You know what’s crazy? I’ll tell you what’s crazy™
Losing a friend.
Black Jack was a friend.
He was a 14 year old Black Lab. He lived a wonderful life full of long walks, duck hunts, tennis ball retrievals and baked hams stolen from the kitchen counter when nobody was looking.
If Labs are friendly, then Black Jack was the Dali Lama of Labradors.
He loved to lay at your feet, and have you pet his head.
“Look, he’s smiling,” I would often say as I scratched his anvil shaped noggin.
And in deed he would smile. His muzzle, now filled with white hair, would turn up at the edges, in a bona-fide K9 smile.
After a wonderful and blessed life, Black Jack passed away last night.
The phone rang at 2:30 am.
Whenever your phone rings at 2:30 am, it’s not good news.
I woke to my girlfriend sitting on the edge of the bed. It was dark, and my eyes were unable to focus, but I could hear her sobbing.
I could only hear one side of the conversation. Sometimes you only need a few words to know the truth.
Black Jack had been failing slowly for months. 14 is a long time for a big dog to live, and Black Jack was a big dog. He was 75 pounds, with a thick head and powerful shoulders. A few weeks ago, his vet told us his heart was strong but his back end was failing like a tire with a slow leak. Day after day, he would stand a little more wobblily, a little less securely.
Sunday afternoon, we took him to the animal hospital. He had become lethargic and refused to stand.
I placed a bowl of food in front of him that morning. He sniffed it, laying his head beside the bowl. He was drooling and uncomfortable.
I knew right then, something was wrong.
In his prime, Black Jack could eat an entire roast. Most dogs like food. But Black Jack worshipped food. Though cataracts filled his vision, and his mobility was questionable, he would always perk up for food. I could drop a piece of salami in another room, and like a four footed Inspector Clouseau, he’d soon be on top of it.
Glomp. Lick. Chomp.
Like a culinary hoodini, the food simply vanished.
Now you see it. Now you don’t.
And it was always followed by that pronounced Black Jack Smile.
Sunday morning, he was refusing food.
I carried him to the car, wrapping him in his favorite blanket. He was shivering, his nose icy cold.
I stayed with him while the hospital staff rolled a steel gurney into the parking lot.
We had five minutes together and I talked to him while petting his soft nose. He looked at me and I could tell he wanted to smile, but he didn’t have the energy.
I think he was a little scared. I also think talking to him made him feel more at peace.
We rolled him into the clinic. It was a very odd feeling. It felt very clinical, like something much bigger was happening. I’ve been to many vet visits with Black Jack. Except for him hiking his leg and pissing on the reception desk, it was all pretty routine.
But this was a little scary.
After a few tests, the vet came back into the room. She was very serious, very direct. You could tell that whatever she was going to say was not good.
She told us Black Jack was was failing. “He has a large mass in his stomach,” she said having read the scan. “He’s lethargic because it is probably bleeding, “she added.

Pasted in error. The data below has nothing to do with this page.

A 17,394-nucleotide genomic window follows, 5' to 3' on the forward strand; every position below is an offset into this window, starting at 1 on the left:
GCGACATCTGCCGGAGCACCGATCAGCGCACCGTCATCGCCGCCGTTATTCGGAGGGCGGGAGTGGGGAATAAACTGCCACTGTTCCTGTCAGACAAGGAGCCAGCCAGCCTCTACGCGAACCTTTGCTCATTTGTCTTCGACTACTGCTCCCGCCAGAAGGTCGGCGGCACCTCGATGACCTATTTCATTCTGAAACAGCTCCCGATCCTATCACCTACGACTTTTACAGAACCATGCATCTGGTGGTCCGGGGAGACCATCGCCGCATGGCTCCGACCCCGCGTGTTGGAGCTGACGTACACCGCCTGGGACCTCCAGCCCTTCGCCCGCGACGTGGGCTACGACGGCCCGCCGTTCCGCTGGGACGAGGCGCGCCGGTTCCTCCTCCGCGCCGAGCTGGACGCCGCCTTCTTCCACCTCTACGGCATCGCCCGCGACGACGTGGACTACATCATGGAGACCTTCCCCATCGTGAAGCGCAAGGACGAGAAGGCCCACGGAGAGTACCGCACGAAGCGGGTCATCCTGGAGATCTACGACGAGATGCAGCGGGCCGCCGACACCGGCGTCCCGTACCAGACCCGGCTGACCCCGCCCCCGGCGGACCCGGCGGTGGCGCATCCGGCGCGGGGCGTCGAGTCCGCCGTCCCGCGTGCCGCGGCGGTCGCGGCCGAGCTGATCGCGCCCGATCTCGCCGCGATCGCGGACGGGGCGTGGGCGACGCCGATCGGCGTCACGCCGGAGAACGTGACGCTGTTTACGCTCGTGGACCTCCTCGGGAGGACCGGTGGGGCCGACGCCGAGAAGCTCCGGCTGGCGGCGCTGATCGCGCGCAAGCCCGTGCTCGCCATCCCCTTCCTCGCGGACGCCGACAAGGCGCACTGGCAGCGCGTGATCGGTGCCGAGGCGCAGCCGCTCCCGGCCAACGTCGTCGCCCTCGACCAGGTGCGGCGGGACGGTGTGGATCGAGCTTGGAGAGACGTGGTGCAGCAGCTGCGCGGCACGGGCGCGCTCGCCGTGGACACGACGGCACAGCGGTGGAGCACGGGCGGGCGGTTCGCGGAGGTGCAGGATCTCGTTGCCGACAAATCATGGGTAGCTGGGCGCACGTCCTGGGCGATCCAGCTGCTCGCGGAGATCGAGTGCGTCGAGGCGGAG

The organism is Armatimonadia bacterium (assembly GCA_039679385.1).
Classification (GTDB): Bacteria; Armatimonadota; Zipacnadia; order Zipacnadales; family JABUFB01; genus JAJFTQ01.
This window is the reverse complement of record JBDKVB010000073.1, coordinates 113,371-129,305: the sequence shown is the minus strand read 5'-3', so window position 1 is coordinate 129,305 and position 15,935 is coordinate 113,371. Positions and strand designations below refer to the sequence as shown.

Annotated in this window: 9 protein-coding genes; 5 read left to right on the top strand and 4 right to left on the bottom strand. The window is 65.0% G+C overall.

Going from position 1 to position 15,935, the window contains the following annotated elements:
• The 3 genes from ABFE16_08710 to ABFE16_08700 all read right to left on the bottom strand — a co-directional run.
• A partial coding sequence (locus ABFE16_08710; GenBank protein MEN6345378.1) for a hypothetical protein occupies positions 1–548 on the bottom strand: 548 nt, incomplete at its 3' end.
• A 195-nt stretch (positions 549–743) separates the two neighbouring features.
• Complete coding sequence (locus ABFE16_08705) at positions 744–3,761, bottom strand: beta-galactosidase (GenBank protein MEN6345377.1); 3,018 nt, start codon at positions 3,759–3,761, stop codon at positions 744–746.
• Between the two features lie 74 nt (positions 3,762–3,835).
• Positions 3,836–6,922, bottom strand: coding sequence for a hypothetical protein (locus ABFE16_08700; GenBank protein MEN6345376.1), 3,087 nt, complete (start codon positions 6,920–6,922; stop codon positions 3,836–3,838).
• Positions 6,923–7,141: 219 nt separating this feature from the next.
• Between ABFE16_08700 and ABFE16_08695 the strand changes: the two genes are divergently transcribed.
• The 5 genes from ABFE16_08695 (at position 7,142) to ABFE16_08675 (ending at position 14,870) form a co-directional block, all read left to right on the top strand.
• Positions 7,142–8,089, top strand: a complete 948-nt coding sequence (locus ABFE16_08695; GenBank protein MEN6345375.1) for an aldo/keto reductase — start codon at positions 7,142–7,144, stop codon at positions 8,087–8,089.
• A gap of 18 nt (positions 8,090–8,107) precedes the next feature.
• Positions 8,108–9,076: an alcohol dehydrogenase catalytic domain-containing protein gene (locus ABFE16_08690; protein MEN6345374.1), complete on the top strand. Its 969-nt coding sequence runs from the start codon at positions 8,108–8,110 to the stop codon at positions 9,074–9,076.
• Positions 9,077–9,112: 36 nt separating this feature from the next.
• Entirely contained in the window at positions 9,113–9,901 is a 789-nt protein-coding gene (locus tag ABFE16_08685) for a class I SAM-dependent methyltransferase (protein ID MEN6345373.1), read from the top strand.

She encouraged us to leave him over night at the clinic where we knew they could keep him hydrated and comfortable. We had intended to go back the next day and decide how to proceed medically.
The next day never came.
At just after 2 am, Black Jack went into cardiac arrest. The vets at the 24 hour animal hospital wanted to know if they should try to resuscitate him.
Girlfriend cried uncontrollably as the weight of the moment pressed upon her.
“Is he suffering?,” I heard her ask.
The vets confirmed he was, and in pain.
Through gasps and tears she told them to end his pain.
And with that, he was gone.
He had been failing for months, unable to run, to chase a ball, to even get up the steps on his own.
Now he was in a better place, perhaps that Golden Dog Park in the sky where fire hydrants are made of liverwurst and the water dishes filled with icy cold milk.
Black Jack lived a special life.
In his early days, he was a duck hunting, dive in the frozen lake, swim without fear, kind of dog.
He was raised from a puppy to be a duck retriever. He was trained to sit at the ready, not be afraid of gun shot blasts, nor hestitate to leap into a frigid marsh to retrieve a bird.
Black Jack was the best.
Other hunters asked for his puppies.
Duck Hunting Lineage is important, and Black Jack was a duck hunting rock star.
I met Black Jack toward the end of his life when long walks and laying in the sun were his favorite things. Oh and stealing bacon off your plate when you turned your head for a moment.
Black Jack was 75 pounds of happy go lucky muscle.
He had a head like a furry anvil, hard and fuzzy. He often used his skull like a battering ram to move furniture or scratch his ears on the metal heating grate.
Black Jack and I had a special routine. I would rub his entire mastodon sized head with a hard plastic pasta tool. He would push his face against the spikes, and rumble his approval.
“He’s such a dude,” Girlfriend often exclaimed.
If Black Jack was a dude, he’d be your frat brother, beer bonging at a party, and seeing who could burp louder in front of the co-eds.
And he’d smile that big furry smile every time.
Black Jack had the shoulders of a bull. He was like a line backer with fur.
His bark was subsonic, like a jet fighter breaking the sound barrier. When he barked inside, the house shook. When he barked outside, it sounded like a dump truck hitting a pot hole and losing its load.